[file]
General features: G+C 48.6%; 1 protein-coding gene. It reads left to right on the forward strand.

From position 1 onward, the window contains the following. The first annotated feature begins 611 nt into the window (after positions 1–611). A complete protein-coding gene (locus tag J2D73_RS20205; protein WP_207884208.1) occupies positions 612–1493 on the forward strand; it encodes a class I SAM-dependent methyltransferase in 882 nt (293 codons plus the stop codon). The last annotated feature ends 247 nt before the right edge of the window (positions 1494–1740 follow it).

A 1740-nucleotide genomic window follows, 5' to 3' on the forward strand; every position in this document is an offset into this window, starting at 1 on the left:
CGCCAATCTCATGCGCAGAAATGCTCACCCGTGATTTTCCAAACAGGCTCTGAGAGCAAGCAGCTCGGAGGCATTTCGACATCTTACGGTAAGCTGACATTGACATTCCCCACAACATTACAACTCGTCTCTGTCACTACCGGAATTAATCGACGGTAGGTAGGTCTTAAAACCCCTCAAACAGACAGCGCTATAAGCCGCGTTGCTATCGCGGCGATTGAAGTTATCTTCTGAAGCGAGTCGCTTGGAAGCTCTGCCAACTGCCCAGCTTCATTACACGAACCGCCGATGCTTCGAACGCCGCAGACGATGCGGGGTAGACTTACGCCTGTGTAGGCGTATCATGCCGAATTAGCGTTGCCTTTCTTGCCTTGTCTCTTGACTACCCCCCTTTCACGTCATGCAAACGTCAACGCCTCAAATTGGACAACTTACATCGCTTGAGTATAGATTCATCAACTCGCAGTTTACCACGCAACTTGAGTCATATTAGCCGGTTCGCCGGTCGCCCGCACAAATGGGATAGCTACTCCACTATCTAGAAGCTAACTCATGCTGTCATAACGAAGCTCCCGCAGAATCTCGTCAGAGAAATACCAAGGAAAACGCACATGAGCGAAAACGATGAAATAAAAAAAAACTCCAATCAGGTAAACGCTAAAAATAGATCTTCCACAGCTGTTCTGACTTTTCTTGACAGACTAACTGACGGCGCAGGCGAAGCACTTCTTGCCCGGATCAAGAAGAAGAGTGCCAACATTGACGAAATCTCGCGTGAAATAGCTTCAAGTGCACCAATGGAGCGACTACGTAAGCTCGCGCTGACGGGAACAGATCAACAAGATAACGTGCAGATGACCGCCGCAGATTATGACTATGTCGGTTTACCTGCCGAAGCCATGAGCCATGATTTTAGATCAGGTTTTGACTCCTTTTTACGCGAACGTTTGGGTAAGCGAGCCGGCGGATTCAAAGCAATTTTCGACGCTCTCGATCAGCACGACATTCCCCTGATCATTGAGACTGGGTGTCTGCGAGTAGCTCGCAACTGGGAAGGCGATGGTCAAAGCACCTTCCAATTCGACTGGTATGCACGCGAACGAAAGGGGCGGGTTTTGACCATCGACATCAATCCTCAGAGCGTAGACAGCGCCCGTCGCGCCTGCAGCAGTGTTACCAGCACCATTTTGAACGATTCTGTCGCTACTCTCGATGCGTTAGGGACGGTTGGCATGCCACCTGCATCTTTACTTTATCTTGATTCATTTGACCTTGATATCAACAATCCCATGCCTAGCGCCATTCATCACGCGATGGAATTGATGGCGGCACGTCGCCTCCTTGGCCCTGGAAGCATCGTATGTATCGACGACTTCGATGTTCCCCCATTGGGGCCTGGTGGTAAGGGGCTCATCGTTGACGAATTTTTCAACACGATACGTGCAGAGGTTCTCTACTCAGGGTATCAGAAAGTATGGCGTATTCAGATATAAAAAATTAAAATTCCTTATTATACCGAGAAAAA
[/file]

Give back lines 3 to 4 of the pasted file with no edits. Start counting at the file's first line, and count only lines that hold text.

A 1740-nucleotide genomic window follows, 5' to 3' on the forward strand; every position in this document is an offset into this window, starting at 1 on the left:
CGCCAATCTCATGCGCAGAAATGCTCACCCGTGATTTTCCAAACAGGCTCTGAGAGCAAGCAGCTCGGAGGCATTTCGACATCTTACGGTAAGCTGACATTGACATTCCCCACAACATTACAACTCGTCTCTGTCACTACCGGAATTAATCGACGGTAGGTAGGTCTTAAAACCCCTCAAACAGACAGCGCTATAAGCCGCGTTGCTATCGCGGCGATTGAAGTTATCTTCTGAAGCGAGTCGCTTGGAAGCTCTGCCAACTGCCCAGCTTCATTACACGAACCGCCGATGCTTCGAACGCCGCAGACGATGCGGGGTAGACTTACGCCTGTGTAGGCGTATCATGCCGAATTAGCGTTGCCTTTCTTGCCTTGTCTCTTGACTACCCCCCTTTCACGTCATGCAAACGTCAACGCCTCAAATTGGACAACTTACATCGCTTGAGTATAGATTCATCAACTCGCAGTTTACCACGCAACTTGAGTCATATTAGCCGGTTCGCCGGTCGCCCGCACAAATGGGATAGCTACTCCACTATCTAGAAGCTAACTCATGCTGTCATAACGAAGCTCCCGCAGAATCTCGTCAGAGAAATACCAAGGAAAACGCACATGAGCGAAAACGATGAAATAAAAAAAAACTCCAATCAGGTAAACGCTAAAAATAGATCTTCCACAGCTGTTCTGACTTTTCTTGACAGACTAACTGACGGCGCAGGCGAAGCACTTCTTGCCCGGATCAAGAAGAAGAGTGCCAACATTGACGAAATCTCGCGTGAAATAGCTTCAAGTGCACCAATGGAGCGACTACGTAAGCTCGCGCTGACGGGAACAGATCAACAAGATAACGTGCAGATGACCGCCGCAGATTATGACTATGTCGGTTTACCTGCCGAAGCCATGAGCCATGATTTTAGATCAGGTTTTGACTCCTTTTTACGCGAACGTTTGGGTAAGCGAGCCGGCGGATTCAAAGCAATTTTCGACGCTCTCGATCAGCACGACATTCCCCTGATCATTGAGACTGGGTGTCTGCGAGTAGCTCGCAACTGGGAAGGCGATGGTCAAAGCACCTTCCAATTCGACTGGTATGCACGCGAACGAAAGGGGCGGGTTTTGACCATCGACATCAATCCTCAGAGCGTAGACAGCGCCCGTCGCGCCTGCAGCAGTGTTACCAGCACCATTTTGAACGATTCTGTCGCTACTCTCGATGCGTTAGGGACGGTTGGCATGCCACCTGCATCTTTACTTTATCTTGATTCATTTGACCTTGATATCAACAATCCCATGCCTAGCGCCATTCATCACGCGATGGAATTGATGGCGGCACGTCGCCTCCTTGGCCCTGGAAGCATCGTATGTATCGACGACTTCGATGTTCCCCCATTGGGGCCTGGTGGTAAGGGGCTCATCGTTGACGAATTTTTCAACACGATACGTGCAGAGGTTCTCTACTCAGGGTATCAGAAAGTATGGCGTATTCAGATATAAAAAATTAAAATTCCTTATTATACCGAGAAAAA